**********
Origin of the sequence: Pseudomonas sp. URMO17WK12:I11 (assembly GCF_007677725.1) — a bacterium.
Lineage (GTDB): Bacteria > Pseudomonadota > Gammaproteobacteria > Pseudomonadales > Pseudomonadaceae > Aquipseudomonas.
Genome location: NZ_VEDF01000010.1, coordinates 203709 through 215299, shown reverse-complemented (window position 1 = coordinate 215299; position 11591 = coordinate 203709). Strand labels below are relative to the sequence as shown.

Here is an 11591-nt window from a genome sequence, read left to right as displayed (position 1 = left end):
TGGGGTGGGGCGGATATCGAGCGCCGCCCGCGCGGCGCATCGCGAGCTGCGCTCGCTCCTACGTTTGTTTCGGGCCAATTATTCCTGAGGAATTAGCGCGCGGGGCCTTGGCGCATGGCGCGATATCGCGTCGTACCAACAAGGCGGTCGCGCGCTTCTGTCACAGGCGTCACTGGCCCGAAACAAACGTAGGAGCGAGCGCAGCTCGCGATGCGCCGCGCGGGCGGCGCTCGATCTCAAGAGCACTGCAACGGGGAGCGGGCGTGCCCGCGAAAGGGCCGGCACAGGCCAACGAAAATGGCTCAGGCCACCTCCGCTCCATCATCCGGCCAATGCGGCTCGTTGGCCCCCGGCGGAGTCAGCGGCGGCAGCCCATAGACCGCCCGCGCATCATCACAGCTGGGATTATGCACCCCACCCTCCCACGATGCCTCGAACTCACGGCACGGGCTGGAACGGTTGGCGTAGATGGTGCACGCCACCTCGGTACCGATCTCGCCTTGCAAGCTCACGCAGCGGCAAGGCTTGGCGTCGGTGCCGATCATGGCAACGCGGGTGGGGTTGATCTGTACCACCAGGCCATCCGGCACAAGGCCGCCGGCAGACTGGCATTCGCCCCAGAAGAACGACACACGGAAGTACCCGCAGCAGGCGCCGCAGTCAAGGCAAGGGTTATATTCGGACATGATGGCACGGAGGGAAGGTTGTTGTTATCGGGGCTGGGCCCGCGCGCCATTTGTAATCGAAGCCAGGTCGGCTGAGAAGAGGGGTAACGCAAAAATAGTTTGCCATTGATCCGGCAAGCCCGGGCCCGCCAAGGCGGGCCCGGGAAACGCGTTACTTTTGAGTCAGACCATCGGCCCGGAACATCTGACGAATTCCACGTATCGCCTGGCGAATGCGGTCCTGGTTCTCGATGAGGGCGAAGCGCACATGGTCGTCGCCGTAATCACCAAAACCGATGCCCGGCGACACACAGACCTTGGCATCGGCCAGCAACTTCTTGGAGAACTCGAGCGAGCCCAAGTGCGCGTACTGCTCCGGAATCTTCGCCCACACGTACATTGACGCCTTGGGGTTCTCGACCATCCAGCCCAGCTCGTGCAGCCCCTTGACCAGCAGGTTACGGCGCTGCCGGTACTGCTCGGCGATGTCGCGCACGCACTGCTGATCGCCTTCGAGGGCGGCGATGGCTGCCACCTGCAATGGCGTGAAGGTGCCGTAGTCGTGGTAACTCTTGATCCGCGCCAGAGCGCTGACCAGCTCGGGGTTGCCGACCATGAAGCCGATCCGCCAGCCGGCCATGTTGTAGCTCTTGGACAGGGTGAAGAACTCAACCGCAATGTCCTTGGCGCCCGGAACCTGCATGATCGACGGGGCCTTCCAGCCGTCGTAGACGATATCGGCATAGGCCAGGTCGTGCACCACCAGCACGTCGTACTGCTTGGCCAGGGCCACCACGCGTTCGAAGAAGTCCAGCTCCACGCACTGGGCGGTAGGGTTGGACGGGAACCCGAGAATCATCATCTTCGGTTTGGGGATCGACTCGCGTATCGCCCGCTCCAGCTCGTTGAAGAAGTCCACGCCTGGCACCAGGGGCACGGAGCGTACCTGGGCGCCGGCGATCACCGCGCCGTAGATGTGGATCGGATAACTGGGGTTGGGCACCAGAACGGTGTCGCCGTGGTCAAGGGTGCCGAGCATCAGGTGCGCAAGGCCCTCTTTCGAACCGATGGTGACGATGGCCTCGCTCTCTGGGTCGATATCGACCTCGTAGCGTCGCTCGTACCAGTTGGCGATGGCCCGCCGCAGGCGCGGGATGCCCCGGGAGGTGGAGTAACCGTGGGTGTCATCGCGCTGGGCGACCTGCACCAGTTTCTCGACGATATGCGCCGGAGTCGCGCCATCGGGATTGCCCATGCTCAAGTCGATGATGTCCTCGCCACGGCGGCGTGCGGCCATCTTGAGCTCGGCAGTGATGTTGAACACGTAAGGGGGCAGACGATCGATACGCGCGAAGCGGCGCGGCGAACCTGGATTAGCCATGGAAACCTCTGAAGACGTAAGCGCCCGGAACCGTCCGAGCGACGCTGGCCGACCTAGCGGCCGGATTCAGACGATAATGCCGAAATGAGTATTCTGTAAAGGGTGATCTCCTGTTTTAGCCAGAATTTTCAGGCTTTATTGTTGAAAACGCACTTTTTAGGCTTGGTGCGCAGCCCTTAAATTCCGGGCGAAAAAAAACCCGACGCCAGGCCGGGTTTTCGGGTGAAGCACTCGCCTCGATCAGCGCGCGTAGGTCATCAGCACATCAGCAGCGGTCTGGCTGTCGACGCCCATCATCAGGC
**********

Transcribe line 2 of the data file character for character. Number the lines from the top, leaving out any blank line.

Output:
Lineage (GTDB): Bacteria > Pseudomonadota > Gammaproteobacteria > Pseudomonadales > Pseudomonadaceae > Aquipseudomonas.